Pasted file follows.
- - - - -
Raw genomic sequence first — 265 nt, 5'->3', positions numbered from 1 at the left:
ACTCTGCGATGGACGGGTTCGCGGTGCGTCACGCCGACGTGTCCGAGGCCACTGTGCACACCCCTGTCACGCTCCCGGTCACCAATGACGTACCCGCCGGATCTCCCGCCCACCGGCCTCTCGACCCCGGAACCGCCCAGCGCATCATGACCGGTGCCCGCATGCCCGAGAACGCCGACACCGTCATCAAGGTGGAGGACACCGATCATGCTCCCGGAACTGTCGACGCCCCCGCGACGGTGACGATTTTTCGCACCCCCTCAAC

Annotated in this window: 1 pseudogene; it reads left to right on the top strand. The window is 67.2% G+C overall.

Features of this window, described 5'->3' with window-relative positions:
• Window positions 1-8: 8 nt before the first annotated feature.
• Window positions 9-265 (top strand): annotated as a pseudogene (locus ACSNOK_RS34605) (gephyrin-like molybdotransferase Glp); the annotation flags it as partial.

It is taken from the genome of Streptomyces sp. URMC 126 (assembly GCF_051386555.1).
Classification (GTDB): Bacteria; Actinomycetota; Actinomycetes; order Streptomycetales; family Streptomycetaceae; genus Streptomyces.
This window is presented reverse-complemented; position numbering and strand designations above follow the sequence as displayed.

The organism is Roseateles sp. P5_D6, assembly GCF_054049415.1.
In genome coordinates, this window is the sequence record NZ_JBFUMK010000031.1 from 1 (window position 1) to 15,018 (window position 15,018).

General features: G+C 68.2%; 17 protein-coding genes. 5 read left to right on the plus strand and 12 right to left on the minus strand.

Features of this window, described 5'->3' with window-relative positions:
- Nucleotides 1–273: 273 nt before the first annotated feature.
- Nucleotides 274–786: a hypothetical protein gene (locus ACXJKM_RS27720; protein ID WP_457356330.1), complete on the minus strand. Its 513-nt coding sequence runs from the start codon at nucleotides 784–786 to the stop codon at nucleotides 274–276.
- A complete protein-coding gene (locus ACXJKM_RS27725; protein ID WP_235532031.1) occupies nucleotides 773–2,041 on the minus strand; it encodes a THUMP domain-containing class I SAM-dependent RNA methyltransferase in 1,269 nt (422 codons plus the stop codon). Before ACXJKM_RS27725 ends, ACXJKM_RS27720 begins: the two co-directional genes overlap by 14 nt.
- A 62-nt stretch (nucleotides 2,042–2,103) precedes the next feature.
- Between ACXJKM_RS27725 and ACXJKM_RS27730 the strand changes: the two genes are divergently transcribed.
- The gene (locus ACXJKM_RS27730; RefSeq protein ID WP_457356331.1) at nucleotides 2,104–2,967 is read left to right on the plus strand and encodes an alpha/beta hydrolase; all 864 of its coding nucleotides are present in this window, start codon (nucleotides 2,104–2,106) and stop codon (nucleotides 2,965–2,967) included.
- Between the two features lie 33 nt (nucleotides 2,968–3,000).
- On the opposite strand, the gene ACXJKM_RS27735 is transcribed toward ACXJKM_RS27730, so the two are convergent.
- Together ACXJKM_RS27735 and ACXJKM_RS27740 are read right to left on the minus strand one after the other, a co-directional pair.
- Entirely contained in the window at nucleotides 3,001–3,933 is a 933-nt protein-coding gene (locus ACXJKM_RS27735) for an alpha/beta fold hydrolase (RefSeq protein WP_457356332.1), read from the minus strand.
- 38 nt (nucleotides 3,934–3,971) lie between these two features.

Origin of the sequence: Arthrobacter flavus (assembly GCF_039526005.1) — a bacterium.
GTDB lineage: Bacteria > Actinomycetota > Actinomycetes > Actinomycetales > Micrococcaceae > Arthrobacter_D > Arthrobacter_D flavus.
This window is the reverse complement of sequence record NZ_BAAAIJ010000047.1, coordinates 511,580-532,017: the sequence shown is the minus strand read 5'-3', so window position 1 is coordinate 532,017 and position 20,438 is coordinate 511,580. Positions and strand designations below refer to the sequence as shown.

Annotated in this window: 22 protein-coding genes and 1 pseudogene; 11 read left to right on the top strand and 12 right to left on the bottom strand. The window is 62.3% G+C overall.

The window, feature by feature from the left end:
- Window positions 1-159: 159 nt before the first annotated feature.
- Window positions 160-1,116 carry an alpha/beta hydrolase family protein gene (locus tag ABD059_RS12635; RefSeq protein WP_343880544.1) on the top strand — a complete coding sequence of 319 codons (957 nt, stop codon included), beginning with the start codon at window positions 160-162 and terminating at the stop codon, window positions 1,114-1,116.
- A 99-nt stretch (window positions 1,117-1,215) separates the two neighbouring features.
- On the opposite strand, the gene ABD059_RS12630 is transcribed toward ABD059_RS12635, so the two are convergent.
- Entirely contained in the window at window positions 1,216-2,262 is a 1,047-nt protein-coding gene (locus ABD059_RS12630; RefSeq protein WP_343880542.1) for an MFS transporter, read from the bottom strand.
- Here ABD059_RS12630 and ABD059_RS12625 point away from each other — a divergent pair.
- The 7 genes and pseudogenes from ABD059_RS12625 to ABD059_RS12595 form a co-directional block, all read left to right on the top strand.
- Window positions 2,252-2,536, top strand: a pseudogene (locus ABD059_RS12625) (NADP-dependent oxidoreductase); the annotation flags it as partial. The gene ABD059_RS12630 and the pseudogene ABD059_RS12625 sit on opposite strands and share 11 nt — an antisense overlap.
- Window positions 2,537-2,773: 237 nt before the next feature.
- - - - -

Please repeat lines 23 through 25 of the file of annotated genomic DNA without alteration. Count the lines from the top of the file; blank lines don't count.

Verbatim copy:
- Entirely contained in the window at nucleotides 3,001–3,933 is a 933-nt protein-coding gene (locus ACXJKM_RS27735) for an alpha/beta fold hydrolase (RefSeq protein WP_457356332.1), read from the minus strand.
- 38 nt (nucleotides 3,934–3,971) lie between these two features.

Origin of the sequence: Arthrobacter flavus (assembly GCF_039526005.1) — a bacterium.